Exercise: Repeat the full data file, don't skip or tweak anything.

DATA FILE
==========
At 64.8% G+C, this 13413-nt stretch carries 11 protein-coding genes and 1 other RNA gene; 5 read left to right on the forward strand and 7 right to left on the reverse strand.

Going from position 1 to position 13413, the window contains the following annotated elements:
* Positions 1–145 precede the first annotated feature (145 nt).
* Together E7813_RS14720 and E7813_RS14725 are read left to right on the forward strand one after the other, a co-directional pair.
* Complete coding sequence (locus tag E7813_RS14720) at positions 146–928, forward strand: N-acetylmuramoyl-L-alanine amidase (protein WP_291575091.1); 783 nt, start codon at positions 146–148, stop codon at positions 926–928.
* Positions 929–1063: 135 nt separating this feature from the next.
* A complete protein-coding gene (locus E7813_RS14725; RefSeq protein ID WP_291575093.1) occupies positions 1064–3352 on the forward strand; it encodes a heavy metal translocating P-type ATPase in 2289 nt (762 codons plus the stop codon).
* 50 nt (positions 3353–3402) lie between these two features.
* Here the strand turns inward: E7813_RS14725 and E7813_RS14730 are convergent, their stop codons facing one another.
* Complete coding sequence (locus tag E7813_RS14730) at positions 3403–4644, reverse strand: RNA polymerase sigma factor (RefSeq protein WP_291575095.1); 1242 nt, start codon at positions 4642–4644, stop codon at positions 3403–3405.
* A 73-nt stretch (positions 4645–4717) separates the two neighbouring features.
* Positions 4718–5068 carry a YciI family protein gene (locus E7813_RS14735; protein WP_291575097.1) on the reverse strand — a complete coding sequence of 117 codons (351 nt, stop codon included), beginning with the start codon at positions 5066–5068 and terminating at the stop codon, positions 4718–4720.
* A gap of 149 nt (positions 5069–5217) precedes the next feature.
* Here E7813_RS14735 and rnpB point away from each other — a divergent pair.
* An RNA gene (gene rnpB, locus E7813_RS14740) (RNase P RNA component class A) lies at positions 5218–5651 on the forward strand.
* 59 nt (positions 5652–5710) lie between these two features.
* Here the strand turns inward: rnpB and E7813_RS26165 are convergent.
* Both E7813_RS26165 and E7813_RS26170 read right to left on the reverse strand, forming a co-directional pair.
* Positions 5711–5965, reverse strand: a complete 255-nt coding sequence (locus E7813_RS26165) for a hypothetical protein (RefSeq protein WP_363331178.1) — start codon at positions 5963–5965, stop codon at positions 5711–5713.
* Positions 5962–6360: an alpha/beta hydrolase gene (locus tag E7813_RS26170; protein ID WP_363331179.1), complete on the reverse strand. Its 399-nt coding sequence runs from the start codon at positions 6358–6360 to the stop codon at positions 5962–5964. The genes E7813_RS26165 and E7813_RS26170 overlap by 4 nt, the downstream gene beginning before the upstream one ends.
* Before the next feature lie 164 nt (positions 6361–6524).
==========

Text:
At 64.8% G+C, this 13413-nt stretch carries 11 protein-coding genes and 1 other RNA gene; 5 read left to right on the forward strand and 7 right to left on the reverse strand.

Going from position 1 to position 13413, the window contains the following annotated elements:
* Positions 1–145 precede the first annotated feature (145 nt).
* Together E7813_RS14720 and E7813_RS14725 are read left to right on the forward strand one after the other, a co-directional pair.
* Complete coding sequence (locus tag E7813_RS14720) at positions 146–928, forward strand: N-acetylmuramoyl-L-alanine amidase (protein WP_291575091.1); 783 nt, start codon at positions 146–148, stop codon at positions 926–928.
* Positions 929–1063: 135 nt separating this feature from the next.
* A complete protein-coding gene (locus E7813_RS14725; RefSeq protein ID WP_291575093.1) occupies positions 1064–3352 on the forward strand; it encodes a heavy metal translocating P-type ATPase in 2289 nt (762 codons plus the stop codon).
* 50 nt (positions 3353–3402) lie between these two features.
* Here the strand turns inward: E7813_RS14725 and E7813_RS14730 are convergent, their stop codons facing one another.
* Complete coding sequence (locus tag E7813_RS14730) at positions 3403–4644, reverse strand: RNA polymerase sigma factor (RefSeq protein WP_291575095.1); 1242 nt, start codon at positions 4642–4644, stop codon at positions 3403–3405.
* A 73-nt stretch (positions 4645–4717) separates the two neighbouring features.
* Positions 4718–5068 carry a YciI family protein gene (locus E7813_RS14735; protein WP_291575097.1) on the reverse strand — a complete coding sequence of 117 codons (351 nt, stop codon included), beginning with the start codon at positions 5066–5068 and terminating at the stop codon, positions 4718–4720.
* A gap of 149 nt (positions 5069–5217) precedes the next feature.
* Here E7813_RS14735 and rnpB point away from each other — a divergent pair.
* An RNA gene (gene rnpB, locus E7813_RS14740) (RNase P RNA component class A) lies at positions 5218–5651 on the forward strand.
* 59 nt (positions 5652–5710) lie between these two features.
* Here the strand turns inward: rnpB and E7813_RS26165 are convergent.
* Both E7813_RS26165 and E7813_RS26170 read right to left on the reverse strand, forming a co-directional pair.
* Positions 5711–5965, reverse strand: a complete 255-nt coding sequence (locus E7813_RS26165) for a hypothetical protein (RefSeq protein WP_363331178.1) — start codon at positions 5963–5965, stop codon at positions 5711–5713.
* Positions 5962–6360: an alpha/beta hydrolase gene (locus tag E7813_RS26170; protein ID WP_363331179.1), complete on the reverse strand. Its 399-nt coding sequence runs from the start codon at positions 6358–6360 to the stop codon at positions 5962–5964. The genes E7813_RS26165 and E7813_RS26170 overlap by 4 nt, the downstream gene beginning before the upstream one ends.
* Before the next feature lie 164 nt (positions 6361–6524).